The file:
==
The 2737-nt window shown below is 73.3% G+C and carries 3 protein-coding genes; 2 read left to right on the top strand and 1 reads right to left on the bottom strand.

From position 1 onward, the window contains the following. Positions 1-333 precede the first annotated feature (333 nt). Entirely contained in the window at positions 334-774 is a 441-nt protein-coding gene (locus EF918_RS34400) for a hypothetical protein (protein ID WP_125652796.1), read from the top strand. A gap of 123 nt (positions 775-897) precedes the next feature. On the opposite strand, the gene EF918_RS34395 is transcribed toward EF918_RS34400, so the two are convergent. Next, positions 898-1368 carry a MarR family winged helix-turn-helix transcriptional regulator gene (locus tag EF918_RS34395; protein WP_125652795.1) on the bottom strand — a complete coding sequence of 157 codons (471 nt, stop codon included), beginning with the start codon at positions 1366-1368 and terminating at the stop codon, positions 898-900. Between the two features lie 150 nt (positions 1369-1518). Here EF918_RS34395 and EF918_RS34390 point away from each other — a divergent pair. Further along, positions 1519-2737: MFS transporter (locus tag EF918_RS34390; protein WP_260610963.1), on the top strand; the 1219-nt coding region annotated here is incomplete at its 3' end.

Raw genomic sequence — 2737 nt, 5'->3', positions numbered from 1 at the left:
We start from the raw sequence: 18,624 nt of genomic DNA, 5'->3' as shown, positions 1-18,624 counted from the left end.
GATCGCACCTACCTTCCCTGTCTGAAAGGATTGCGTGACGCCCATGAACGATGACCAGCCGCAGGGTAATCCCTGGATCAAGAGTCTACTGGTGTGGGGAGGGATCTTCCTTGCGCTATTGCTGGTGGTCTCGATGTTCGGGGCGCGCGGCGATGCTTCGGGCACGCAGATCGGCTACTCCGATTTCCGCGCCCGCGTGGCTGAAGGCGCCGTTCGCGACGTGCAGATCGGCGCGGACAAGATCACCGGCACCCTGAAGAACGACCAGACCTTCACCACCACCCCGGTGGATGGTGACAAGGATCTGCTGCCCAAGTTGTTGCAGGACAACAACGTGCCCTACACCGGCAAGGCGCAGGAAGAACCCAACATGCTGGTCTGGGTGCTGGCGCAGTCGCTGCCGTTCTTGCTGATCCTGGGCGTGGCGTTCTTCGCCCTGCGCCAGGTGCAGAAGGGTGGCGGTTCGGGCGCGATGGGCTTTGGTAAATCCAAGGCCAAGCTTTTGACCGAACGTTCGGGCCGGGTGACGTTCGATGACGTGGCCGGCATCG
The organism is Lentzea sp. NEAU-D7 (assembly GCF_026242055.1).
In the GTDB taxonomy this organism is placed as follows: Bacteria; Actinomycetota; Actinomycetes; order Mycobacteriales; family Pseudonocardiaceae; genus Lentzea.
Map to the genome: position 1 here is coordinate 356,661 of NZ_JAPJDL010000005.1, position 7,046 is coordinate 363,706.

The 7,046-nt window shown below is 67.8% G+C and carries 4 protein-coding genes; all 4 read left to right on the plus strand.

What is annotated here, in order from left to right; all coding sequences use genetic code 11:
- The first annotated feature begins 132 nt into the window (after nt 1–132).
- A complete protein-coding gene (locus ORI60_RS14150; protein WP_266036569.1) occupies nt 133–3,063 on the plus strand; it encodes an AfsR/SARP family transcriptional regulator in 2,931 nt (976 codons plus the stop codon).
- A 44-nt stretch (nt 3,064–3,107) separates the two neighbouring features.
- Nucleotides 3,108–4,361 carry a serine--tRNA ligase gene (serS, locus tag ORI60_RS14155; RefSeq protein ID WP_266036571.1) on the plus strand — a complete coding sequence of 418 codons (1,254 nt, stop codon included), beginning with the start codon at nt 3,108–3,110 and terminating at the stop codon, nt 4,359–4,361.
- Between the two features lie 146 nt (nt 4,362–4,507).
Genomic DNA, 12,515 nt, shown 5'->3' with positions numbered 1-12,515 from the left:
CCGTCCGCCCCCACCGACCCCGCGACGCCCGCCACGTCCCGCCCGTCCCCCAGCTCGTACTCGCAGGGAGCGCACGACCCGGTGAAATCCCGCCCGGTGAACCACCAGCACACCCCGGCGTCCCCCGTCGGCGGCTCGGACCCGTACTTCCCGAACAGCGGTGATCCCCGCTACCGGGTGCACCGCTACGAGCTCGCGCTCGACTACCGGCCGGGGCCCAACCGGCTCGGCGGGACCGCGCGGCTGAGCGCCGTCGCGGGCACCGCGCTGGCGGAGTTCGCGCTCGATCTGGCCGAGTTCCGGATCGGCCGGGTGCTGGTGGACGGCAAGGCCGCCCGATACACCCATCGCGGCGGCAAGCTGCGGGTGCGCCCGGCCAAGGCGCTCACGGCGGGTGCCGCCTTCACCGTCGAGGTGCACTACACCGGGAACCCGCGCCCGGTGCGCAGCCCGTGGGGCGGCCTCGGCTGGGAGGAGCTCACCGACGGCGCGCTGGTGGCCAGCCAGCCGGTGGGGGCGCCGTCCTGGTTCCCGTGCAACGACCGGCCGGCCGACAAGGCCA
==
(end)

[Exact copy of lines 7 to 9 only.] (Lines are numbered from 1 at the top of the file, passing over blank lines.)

In the GTDB taxonomy this organism is placed as follows: Bacteria; Actinomycetota; Actinomycetes; order Mycobacteriales; family Pseudonocardiaceae; genus Lentzea.
Map to the genome: position 1 here is coordinate 356,661 of NZ_JAPJDL010000005.1, position 7,046 is coordinate 363,706.

The 7,046-nt window shown below is 67.8% G+C and carries 4 protein-coding genes; all 4 read left to right on the plus strand.